Well, the answer — first of all, I haven’t gotten to the point at which the proceeds of foreclosure are taken into account.

The proceeds for foreclosure do have to be taken into account.

They — they do — don’t affect the — the face amount of the guarantee, i.e. the $4000 penalty amount — that that’s our maximum liability is $4000.

The — the foreclosure proceeds don’t affect that and the reason they don’t is —

Felix Frankfurter:

I don’t know what you mean by business, they don’t affect that.

Wayne G. Barnett:

The — they copied —

Felix Frankfurter:

Protect the liability for —

Wayne G. Barnett:

They —

Felix Frankfurter:

— for the amount.

Wayne G. Barnett:

Yes.

The —

Charles E. Whittaker:

You read Section subparagraph B on this regulation, that coverage is not a suit.

Wayne G. Barnett:

Yes, that does.

That does.

That is the final accounting.

Now, is it — even if we started out with a guarantee liability fixed at $4000, we guarantee $4000 of the debt.

That’s the usual — that’s —

Felix Frankfurter:

Up to guarantee, up to (Voice Overlap)

Wayne G. Barnett:

Up to, yes.

Felix Frankfurter:

That’s a very different thing.

Wayne G. Barnett:

Well, you would normally state the guarantee is $4000.

What you would have to pay — what would you have to pay would be limited to the loss.

I — I think if I go ahead and show where you do take into account the foreclosure proceeds, it will clear — it will clear this up.

The reason you don’t take the foreclosure proceeds into account in this first percentage computation is that the result would be to make this not a guarantee but a share — share — sharing of the loss agreement, because if you take the foreclosure proceeds into account first and then take a percentage, really owe into paying is a percentage of the ultimate loss.

And what the guarantee is designed to do is for us to bear with the entire loss up to amount of guarantee.

And that’s —

Felix Frankfurter:

But does it —

Wayne G. Barnett:

— that’s why it’s important to compute the — the amount of the guarantee before you take into account the foreclosure proceeds.

Now, the —

Felix Frankfurter:

But this isn’t the gain — this is the gain — you may state the question your way, but why don’t you state it Justice Stewart’s way —

Wayne G. Barnett:

Well —

Felix Frankfurter:

— that the guaran — guarantee —

Wayne G. Barnett:

Yes.

Felix Frankfurter:

— the beneficiary of the guarantee did not entirely have a windfall suppose you start that way —

Wayne G. Barnett:

The — the —

Felix Frankfurter:

— then you might end up (Voice Overlap) —

Wayne G. Barnett:

Yes.

Let —

Felix Frankfurter:

You finish your way —

Wayne G. Barnett:

Alright.

Felix Frankfurter:

— I just want to suggest this isn’t the gain.

Wayne G. Barnett:

The — as I say that the — the fact that we haven’t considered the proceeds of foreclosure in determining the principal amount of the guarantee does not mean that we don’t take them into account.

We do take them in — into account.

The Section 506 provides that if he does demand, aim into the guarantee immediately upon the default and we pay it.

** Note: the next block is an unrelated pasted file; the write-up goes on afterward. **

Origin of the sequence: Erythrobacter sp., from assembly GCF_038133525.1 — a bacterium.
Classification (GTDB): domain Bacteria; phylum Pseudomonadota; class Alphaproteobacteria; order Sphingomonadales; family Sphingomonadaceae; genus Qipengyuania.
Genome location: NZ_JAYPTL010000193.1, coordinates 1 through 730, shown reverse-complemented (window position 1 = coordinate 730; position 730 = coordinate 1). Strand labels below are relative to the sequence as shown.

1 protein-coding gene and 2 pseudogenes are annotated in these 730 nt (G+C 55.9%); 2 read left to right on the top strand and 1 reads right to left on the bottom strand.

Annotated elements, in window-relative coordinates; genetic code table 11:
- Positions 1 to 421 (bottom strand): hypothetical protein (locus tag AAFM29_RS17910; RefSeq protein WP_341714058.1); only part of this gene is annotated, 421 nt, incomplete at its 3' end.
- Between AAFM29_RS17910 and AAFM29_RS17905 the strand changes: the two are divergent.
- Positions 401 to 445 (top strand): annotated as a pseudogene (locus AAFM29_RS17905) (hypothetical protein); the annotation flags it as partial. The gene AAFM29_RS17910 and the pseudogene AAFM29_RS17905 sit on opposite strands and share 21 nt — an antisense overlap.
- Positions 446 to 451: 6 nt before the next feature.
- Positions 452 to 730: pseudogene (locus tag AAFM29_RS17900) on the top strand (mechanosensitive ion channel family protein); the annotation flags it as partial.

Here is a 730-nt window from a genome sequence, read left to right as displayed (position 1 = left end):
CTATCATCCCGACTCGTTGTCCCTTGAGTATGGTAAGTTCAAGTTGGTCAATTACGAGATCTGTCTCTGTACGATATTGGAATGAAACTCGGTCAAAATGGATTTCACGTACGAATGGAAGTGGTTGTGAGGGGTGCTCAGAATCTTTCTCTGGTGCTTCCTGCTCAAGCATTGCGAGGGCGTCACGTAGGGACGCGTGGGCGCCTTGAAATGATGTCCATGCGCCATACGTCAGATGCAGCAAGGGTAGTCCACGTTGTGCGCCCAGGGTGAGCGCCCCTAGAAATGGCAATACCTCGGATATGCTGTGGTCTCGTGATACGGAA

We are then subrogated to his rights, to the lender’s rights.

That means that if the lender then forecloses and then sells the property that he has to repay to us any proceeds that he realizes an excess of the unguaranteed part of the debt.

So, he doesn’t get a windfall on the judicial sale of the property.

Felix Frankfurter:

Let me ask you this question of that side.

I don’t mean to break into the architecture of your argument but suppose the guarantor would not be United States or the Veterans’ Administration or a private — a private financing company of Philadelphia, would you make it — be making the same argument?

Wayne G. Barnett:

No, I would not, sir.

Felix Frankfurter:

Alright.

Wayne G. Barnett:

As I understand it, we don’t question the interpretation of the Pennsylvania law as relieving a private guarantor.

Now, the — going back to —

Earl Warren:

Can the bank — can the bank get a windfall here?

Wayne G. Barnett:

The bank cannot get a windfall depending upon how one makes evaluation of what the bank gets.

The — the — Mr. Justice Stewart spoke of the proceeds on the bank’s ultimate resale.

I think everyone would agree and I think anyone makes an argument to the contrary that the profit or loss on the resale isn’t — is never relevant.

We never take into account what happens in subsequent sale.

The problem is —

William J. Brennan, Jr.:

You mean they paid $250 and they brought it in.

Wayne G. Barnett:

Yes.

William J. Brennan, Jr.:

Therefore, this $4000 do — do — (Inaudible) guarantee.

Now, they hold it and sell it for $25,000, in a couple of years, it’s not wasted.

Wayne G. Barnett:

That — that is right.

Wayne G. Barnett:

That is basically right.

If a third party buys the property at the sheriff’s sale, we can’t go after him for the profit loss when he resells it a year later.

The problem is how you account for it —

Felix Frankfurter:

You can guarantee —

Wayne G. Barnett:

— at the date of the sheriff’s sale?

That’s the time of which we have to make our final accounting.

Felix Frankfurter:

You can guarantee anything to the third party, is it guaranteed to with the — with the mortgages?

Wayne G. Barnett:

Yes, yes.

Let me say, the way this is done — section — turning to — back to the regulations, I think if I follow up through the regulations, I — I will show you exactly where our procedure differs from the state procedure.

Section 4321, subsection (b) is the section which directly governs this case.

This applies to the situation where the — the guarantee is not claimed until after the foreclosure sale, after the — the realization on the proceeds of the security.

It provides that credits accruing from the proceeds of a sale or other disposition of the security subsequent to the date of computation, that’s this case, we’ve already fixed the principal amount of $4000.